The Dailies. September 28

The Dailies. September 28

Did you work on your language today? Create any new rules of grammar or syntax? New progress on a script? New words in your lexicon?

On the other hand, do any excavating or reading or enjoying stuff you’ve already created? Do you have any favorites to share?

How did you conlang today?

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11 thoughts on “The Dailies. September 28

  1. The short answer is paradigms are terrible beasts and I just outlined one. And just for transitive verbs, not even ditransitive, which is a thing, you know. Also, if the optative is wishing a good thing, and the imprecative is wishing a bad thing (blessing and cursing basically), then how would you word the English version of the difference between an optative “I hope I love myself” vs. an imprecative “I X I love myself”?

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    1. I mean, I would probably just say “I wish I love myself” and let the context say that that’s a bad thing. Otherwise maybed “I condem me to love myself”? lol

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  2. I conlanged on stream today, yay! I translated a whole sentence!

    The original: He has narrow gray eyes that are like two pools of mercury.

    The translation:

    Šeo ridīpa jiaju yhwā fe tū ipan kem apaætama njadinu.

    Narrow ash-y eyes 3p.sg-have and they are-like two silver pools.

    As you can see I changed the structure some, because I don’t know the syntax of a subordinate clause yet and didn’t have the energy to figure it out tonight.

    Some new vocab was generated in the process.

    Šeo = narrow

    Ridi = ash. I decided that “gray” would just be “ashy” (inspired by Arabic) and also invented the suffix -ipa which is roughly equivalent to -y or -ish. It is probably related to the copula ipan (to be like sthg), or rather that’s where I derived it from for now and I’m trying to decide if I think that relation is silly or not. Opinions? I also decided the final /i/ lengthens in this word; we’ll see about other final vowels.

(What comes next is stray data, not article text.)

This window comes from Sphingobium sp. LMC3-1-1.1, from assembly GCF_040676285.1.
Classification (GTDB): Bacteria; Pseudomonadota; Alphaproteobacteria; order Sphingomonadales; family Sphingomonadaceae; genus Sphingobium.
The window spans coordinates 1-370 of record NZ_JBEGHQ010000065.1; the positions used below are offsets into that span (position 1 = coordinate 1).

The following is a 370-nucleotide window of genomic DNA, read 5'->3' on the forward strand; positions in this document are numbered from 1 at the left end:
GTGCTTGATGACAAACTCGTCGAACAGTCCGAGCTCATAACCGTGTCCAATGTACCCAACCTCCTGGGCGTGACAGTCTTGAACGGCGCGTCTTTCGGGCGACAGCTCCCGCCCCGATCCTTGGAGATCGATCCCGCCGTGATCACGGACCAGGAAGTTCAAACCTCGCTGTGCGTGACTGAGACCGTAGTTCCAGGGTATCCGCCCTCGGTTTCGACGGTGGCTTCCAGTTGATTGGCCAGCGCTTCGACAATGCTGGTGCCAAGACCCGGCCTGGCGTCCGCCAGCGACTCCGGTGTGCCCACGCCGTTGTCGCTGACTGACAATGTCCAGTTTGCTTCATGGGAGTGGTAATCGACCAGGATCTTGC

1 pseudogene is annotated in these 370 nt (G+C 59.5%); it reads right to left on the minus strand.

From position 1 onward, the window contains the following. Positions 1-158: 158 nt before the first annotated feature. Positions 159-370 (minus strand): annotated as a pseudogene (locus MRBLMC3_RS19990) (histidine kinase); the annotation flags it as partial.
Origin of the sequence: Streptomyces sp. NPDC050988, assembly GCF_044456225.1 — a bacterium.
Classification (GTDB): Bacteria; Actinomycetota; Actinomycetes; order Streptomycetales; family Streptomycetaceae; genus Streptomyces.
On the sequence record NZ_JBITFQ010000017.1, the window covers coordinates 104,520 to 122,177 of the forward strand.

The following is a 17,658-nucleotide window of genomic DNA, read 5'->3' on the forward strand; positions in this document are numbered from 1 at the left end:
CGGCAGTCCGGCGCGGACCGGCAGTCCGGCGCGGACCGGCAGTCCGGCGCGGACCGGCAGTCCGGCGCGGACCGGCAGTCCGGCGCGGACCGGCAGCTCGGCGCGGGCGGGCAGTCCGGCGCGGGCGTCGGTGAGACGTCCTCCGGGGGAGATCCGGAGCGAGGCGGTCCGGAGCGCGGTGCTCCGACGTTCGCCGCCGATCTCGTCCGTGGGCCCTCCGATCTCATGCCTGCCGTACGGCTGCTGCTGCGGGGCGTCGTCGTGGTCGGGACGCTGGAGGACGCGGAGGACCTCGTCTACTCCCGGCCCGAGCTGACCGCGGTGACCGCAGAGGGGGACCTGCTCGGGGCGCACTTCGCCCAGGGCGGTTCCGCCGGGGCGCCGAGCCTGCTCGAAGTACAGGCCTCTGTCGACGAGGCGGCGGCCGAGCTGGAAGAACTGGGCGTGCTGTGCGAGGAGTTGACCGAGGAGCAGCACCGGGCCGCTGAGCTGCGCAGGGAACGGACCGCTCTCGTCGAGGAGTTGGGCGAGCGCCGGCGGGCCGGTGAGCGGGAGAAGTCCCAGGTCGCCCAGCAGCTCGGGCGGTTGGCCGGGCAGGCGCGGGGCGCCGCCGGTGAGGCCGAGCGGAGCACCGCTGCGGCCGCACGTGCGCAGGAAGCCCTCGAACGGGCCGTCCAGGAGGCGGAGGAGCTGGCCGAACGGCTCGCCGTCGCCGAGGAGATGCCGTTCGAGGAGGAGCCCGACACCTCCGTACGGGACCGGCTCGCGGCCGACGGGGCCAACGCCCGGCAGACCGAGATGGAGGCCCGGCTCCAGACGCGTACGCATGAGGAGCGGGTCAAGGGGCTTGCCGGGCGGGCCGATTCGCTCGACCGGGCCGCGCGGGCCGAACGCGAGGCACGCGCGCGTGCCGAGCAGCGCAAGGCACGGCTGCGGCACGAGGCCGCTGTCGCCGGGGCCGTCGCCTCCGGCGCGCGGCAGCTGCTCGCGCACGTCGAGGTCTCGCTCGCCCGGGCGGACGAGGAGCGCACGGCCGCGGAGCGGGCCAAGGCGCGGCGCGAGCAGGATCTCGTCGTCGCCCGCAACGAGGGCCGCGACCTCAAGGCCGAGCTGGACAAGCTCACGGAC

Njadin = pool, puddle, small body of liquid. I wonder a bit if I’m overusing the nj-prefix for things that are dimunitive in some way… I like it for now but we’ll see.

    Apaætama = silver (because I don’t think my conculture knows mercury). 

    I had another word in my list of generated words that don’t have meanings yet, somsenja. For some reason I really like those two words together and they conjure the image of two mythical serpents or something, one silver and one gold. I really like that imagery but I am not sure if it fits this culture (or even if the words themselves do, really) so I’ll think on it a bit and if I decide big mythical snakes aren’t something they’d be into, I’ll move the words over to some other conculture. 

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      1. Lol it was a bit of a copout because I didn’t wanna figure out how to say “x-colored” since I don’t know how to do compounds like that yet. But I figure it’ll still be useful!

    1. I love your words here and the gramar’s nice. When you think about how big a language is, I doubt you’ve overused the prefix because there are so many other words than the ones you’ve got that are as yet undiscovered.

       

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  3. So I decided to add sentence generation capability to my Firen word generator, which has been fun. Firen has a much simpler phrasal grammar than English, as I said before, but on the other hand, all the complexity is in the verbs.

    In any case, one of the things it generated was:

    ala -tif nad půt nepa -de
    peace -D[ABS] PSV DPV [PRES][PFV]lend[IND] -A3pD

    “peace is lended”, which sounds… sinister.

    (I hope that the table worked.)

    The word/sentence generator file for Firen is now 821 lines long, and it would be longer still if I were to get around to adding the entire lexicon to it.

    The most important features I need to encode in the grammar are transitivity and mood. Transitivity isn’t too complicated, I just need to categorize the verbs more. Moods are part of the clause grammar though and making them work will be a significant source of complexity.

    I’ll keep working on this and maybe I’ll report back with more later.

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